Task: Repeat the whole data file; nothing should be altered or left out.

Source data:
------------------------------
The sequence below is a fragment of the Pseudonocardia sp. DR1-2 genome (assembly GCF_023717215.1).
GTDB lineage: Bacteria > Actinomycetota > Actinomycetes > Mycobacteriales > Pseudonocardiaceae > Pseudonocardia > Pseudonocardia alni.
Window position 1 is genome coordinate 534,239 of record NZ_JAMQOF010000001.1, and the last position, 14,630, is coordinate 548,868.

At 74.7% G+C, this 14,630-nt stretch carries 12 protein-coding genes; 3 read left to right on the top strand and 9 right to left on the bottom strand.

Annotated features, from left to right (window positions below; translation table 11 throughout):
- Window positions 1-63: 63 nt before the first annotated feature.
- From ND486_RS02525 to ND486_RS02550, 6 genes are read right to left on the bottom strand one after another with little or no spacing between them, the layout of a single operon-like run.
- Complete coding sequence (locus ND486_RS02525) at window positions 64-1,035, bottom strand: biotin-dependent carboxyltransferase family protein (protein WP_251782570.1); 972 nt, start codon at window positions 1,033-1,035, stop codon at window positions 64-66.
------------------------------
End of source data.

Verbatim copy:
The sequence below is a fragment of the Pseudonocardia sp. DR1-2 genome (assembly GCF_023717215.1).
GTDB lineage: Bacteria > Actinomycetota > Actinomycetes > Mycobacteriales > Pseudonocardiaceae > Pseudonocardia > Pseudonocardia alni.
Window position 1 is genome coordinate 534,239 of record NZ_JAMQOF010000001.1, and the last position, 14,630, is coordinate 548,868.

At 74.7% G+C, this 14,630-nt stretch carries 12 protein-coding genes; 3 read left to right on the top strand and 9 right to left on the bottom strand.

Annotated features, from left to right (window positions below; translation table 11 throughout):
- Window positions 1-63: 63 nt before the first annotated feature.
- From ND486_RS02525 to ND486_RS02550, 6 genes are read right to left on the bottom strand one after another with little or no spacing between them, the layout of a single operon-like run.
- Complete coding sequence (locus ND486_RS02525) at window positions 64-1,035, bottom strand: biotin-dependent carboxyltransferase family protein (protein WP_251782570.1); 972 nt, start codon at window positions 1,033-1,035, stop codon at window positions 64-66.